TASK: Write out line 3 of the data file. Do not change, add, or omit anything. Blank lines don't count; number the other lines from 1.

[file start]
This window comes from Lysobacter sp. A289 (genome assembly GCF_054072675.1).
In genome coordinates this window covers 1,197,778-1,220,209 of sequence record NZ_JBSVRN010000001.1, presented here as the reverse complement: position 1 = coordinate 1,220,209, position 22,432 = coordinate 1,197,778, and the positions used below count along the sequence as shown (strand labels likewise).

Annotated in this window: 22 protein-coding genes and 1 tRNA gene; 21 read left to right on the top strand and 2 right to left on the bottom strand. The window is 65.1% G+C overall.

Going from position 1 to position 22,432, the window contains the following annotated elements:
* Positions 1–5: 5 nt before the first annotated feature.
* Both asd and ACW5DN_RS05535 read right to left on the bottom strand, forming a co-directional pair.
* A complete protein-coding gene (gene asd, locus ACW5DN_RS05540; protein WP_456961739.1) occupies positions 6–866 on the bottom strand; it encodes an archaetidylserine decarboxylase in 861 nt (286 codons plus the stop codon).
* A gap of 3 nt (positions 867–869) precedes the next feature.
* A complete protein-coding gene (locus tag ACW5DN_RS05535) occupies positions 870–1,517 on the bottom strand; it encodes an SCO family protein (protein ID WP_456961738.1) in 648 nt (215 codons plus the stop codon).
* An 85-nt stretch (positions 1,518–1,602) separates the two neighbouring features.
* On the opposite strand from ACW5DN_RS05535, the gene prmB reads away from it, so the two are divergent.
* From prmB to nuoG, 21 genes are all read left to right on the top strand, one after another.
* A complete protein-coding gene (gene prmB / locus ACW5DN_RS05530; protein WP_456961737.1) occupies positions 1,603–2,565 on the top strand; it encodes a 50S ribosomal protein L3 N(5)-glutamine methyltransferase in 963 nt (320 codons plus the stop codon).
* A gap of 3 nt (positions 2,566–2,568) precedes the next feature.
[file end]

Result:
Annotated in this window: 22 protein-coding genes and 1 tRNA gene; 21 read left to right on the top strand and 2 right to left on the bottom strand. The window is 65.1% G+C overall.